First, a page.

In 1980, Vimal Suitings made its mark in an intensely competitive scenario marked by venerable longstanding brands. The only advantage Vimal Suitings had was its product superiority premise. The first campaigns carried inserts of the machinery and this path breaking, highly unusual feature. The fact that a textile brand was pioneering the trend of being sold as a consumer durable drew flak from the advertising bigwigs. However, the sincerity of the brand's courage of conviction won the say.

 

There were six phases in the campaign;

# the first established the superiority backed by technology endorsements (Deepak Parasher, Kanwaljit and inserts of the Reliance plants);

# the second had achievers endorsing the brand's caliber (Param Vishisht Seva medal recipient Lt. General JS Arora, world amateur and world open billiards champion Michael Ferreira and editor-publisher RK Karanjia endorsing the premium wool range); the third ensured that the brand achieved enough momentum to dictate fashion (Kabir Bedi campaign where Vimal donned the mantle of dispensing tips on personality grooming);

# the fourth firmly established the brand as the 'style guru' (Deepak Malhotra ushering in the slow movement towards heightened aesthetics rather than harping on the calibre);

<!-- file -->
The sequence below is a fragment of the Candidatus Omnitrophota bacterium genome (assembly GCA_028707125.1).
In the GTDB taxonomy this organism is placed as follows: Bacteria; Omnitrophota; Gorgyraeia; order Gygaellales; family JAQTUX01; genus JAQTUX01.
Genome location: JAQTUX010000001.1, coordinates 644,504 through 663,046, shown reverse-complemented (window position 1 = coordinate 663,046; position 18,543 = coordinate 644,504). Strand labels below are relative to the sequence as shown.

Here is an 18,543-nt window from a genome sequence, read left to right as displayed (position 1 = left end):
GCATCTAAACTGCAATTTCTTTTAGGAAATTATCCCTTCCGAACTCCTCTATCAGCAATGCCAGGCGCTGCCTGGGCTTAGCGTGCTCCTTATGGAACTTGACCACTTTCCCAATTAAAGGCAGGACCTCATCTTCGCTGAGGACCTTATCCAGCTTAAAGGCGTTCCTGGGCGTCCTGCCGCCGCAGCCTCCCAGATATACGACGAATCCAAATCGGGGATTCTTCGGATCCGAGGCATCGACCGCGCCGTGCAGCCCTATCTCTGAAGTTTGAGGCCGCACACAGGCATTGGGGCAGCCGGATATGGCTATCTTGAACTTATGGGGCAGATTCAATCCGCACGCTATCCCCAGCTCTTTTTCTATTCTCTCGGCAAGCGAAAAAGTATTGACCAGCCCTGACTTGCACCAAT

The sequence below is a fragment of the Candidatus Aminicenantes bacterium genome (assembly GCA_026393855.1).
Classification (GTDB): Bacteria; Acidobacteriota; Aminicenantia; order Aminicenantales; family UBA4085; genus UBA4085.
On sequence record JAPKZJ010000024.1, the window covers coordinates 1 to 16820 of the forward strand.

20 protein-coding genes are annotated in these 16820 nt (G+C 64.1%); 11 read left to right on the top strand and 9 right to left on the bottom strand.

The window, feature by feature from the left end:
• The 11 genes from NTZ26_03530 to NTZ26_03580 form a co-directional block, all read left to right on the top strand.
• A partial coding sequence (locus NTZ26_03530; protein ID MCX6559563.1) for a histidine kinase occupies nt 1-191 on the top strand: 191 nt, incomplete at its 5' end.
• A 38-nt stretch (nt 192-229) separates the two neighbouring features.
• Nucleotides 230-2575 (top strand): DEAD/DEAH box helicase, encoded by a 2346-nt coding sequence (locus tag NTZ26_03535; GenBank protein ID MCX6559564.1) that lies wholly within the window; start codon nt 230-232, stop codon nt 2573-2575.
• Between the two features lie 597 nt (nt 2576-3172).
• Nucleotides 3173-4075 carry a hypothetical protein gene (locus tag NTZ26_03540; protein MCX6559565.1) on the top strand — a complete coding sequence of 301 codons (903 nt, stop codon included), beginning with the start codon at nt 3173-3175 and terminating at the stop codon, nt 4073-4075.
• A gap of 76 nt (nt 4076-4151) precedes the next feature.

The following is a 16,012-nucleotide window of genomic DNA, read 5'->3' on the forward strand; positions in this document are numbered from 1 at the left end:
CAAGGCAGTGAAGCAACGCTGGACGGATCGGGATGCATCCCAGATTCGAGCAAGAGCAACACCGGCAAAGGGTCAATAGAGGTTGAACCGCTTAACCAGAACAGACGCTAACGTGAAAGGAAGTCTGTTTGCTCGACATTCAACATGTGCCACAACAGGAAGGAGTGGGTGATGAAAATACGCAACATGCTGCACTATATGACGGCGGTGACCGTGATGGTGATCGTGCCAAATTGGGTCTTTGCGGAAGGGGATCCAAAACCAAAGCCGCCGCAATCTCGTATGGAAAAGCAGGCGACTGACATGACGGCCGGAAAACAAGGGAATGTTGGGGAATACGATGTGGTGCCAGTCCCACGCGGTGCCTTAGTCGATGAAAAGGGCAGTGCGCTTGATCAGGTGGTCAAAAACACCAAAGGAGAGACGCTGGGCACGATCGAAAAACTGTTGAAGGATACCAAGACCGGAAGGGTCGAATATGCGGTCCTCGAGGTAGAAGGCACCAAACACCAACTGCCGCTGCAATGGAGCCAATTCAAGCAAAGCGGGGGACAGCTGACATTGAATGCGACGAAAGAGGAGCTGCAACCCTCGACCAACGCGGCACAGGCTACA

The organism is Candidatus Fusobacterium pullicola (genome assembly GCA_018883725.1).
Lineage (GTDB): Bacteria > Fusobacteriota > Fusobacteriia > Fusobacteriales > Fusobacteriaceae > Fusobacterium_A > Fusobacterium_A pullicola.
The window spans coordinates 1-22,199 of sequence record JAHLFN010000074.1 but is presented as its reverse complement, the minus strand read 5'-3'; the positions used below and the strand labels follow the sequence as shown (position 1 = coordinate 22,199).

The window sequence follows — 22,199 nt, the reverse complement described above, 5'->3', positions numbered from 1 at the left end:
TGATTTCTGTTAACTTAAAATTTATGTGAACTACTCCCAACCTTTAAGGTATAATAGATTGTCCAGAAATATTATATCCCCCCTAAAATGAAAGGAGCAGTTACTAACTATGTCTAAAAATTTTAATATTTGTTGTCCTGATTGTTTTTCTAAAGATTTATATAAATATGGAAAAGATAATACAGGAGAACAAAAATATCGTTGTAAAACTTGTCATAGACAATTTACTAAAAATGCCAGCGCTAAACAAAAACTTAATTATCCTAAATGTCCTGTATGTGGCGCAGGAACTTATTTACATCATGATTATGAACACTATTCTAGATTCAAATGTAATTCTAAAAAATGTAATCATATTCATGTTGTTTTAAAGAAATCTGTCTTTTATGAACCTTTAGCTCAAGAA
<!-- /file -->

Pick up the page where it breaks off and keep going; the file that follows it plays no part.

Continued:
# the fifth used celebrity cricketers (Ravi Shastri and Allan Border) for the first time ever;

# the brand continued its passion for fashion in the sixth phase (fashion gurus such as Rohit Bal). The partnership of fashion designers, fashion shows and Vimal played its part in paving the way for the current haute couture and pr?t wave.

In the mid 1990s, the brand continued to keep style in the foreground, even through all its product launches in speciality fabrics like angora, mohair and cashmere; innovative products ahead of their times. The late 1990s had models like Milind Soman advocating the 'looks of a winner'.

Certainly not surprising to know that Vimal moved into the top slot as the fashion leader in just six years.

 

Harmony:

In 1986, Harmony furnishing fabrics was born when Reliance installed their first home textiles manufacturing unit. The advertising for the premium and upmarket Harmony collection was sporadic; not as profuse as that of the sarees and suitings. From its initial positioning as 'premium furnishing fabric', the ad campaign moved into the 'interior fashion textiles' and later as 'textile art for interiors'! The vintage flair and exuberance was clearly visible in the 1988 creative that shows a rather unusual and dramatic visual of a furnishing fabric flowing out of a champagne bottle. The brand was relaunched in 1994 with a whole new identity and spectacular photographs. The Heritage series campaign was the first for the country to depict the traditional Indian textile art (Bandhani, Jamavar) forms.

The change of positioning from a mere utilitarian furnishing fabric to an aspirational 'art' form led to the highly popular annual Harmony event. The Harmony show hosts the largest exhibition of Indian art and is a regular feature of the art-lover's annual calendar!

The eventful 22 years of 'Only Vimal' touched many hearts and souls through its oft-repeated (but seldom practiced) belief of 'I-have-to-be-the-best-at-any-cost'!